Tŝilhqot’in Nation Calls for Independent Investigation at Cariboo Memorial Hospital (CMH) in Williams Lake, B.C.

Williams Lake, BC: The Tŝilhqot’in Nation is calling for an independent investigation at the Cariboo Memorial Hospital (CMH) in Williams Lake, B.C. Recently, Cariboo-Chilcotin MLA Lorne Doerkson addressed the crisis during Question Period in the B.C. Legislature citing a letter of non-confidence in the administrators overseeing the operating room unit at CMH.

The mounting issues at CMH continue to go unaddressed by the B.C. Government. Not only do these issues include a toxic work environment, the undermining of surgeons and physicians and others cited by the CMH operating nurses and physicians, but they also include the issue of systemic racism and discrimination which takes place at CMH.

All government officials and representatives are aware that systemic racism and discrimination are issues within B.C. healthcare, which was revealed in the Turpel-Lafond Report, In Plain Sight: Addressing Indigenous-specific Racism and Discrimination in B.C. Health Care back in December 2020. However; very little has been done by any level of government or political party to address the issue and implement the recommendations from that report. In the case of CMH, the urgency for change is immediate, and an
independent investigation is needed to hold both public health and the B.C. Government accountable.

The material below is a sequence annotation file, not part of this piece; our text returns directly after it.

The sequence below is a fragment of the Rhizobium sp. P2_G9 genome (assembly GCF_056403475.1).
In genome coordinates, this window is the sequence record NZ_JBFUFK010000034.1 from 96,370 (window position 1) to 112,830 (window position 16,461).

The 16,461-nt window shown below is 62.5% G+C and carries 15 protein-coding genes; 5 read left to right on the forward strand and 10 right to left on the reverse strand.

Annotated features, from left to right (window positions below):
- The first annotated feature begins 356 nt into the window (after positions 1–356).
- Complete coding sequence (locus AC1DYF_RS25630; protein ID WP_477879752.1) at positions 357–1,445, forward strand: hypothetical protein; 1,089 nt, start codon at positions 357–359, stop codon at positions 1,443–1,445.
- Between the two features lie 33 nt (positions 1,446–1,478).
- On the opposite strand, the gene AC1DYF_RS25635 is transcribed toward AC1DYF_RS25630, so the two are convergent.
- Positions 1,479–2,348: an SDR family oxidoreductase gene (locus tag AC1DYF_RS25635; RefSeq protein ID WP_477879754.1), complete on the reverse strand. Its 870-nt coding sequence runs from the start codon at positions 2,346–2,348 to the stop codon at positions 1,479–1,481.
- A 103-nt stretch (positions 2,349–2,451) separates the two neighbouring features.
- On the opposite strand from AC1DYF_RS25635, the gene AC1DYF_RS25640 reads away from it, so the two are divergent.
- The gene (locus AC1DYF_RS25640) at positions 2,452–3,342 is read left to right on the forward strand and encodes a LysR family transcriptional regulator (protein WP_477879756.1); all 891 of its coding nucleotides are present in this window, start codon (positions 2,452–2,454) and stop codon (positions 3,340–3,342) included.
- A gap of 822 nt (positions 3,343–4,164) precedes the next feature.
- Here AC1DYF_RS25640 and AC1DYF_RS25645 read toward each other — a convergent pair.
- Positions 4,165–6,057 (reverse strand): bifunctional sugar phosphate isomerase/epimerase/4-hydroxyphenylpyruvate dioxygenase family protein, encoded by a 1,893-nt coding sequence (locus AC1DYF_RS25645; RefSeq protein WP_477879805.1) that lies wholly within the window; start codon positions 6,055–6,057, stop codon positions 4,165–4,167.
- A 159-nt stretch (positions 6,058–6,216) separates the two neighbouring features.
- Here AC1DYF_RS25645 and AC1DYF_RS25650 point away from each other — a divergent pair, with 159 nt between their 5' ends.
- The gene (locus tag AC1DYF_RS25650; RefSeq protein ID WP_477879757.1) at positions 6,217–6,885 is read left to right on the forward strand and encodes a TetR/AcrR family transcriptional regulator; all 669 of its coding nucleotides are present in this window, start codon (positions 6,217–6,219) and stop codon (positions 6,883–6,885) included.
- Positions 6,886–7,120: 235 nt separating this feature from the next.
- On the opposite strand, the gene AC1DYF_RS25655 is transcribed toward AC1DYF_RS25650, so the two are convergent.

“We need to get to the bottom of what is happening at CMH and there needs to be an independent investigation. There is no transparency on the situation from the B.C. government – we need more information on what is being done to fix the problems. While we may not agree with MLA Lorne Doerkson on every issue, we agree that CMH is in a crisis situation and that lives are at stake. If Doerkson wants to raise the issue and be progressive about it, then he should meet with the Tŝilhqot’in – he never has before. Our people have had to contend with the dysfunction and systemic racism at CMH for too long. To the point where I have had members in my community stay home and pass away on the couch, rather than seek medical care at CMH. Further in-action is too costly, we need our hospitals and operating units to work. Enough is enough.”

— Nits’ilʔin (Chief) Joe Alphonse, O.B.C, Tŝilhqot’in National Government

Jacey Warne
Communications Manager
Tŝilhqot’in National Government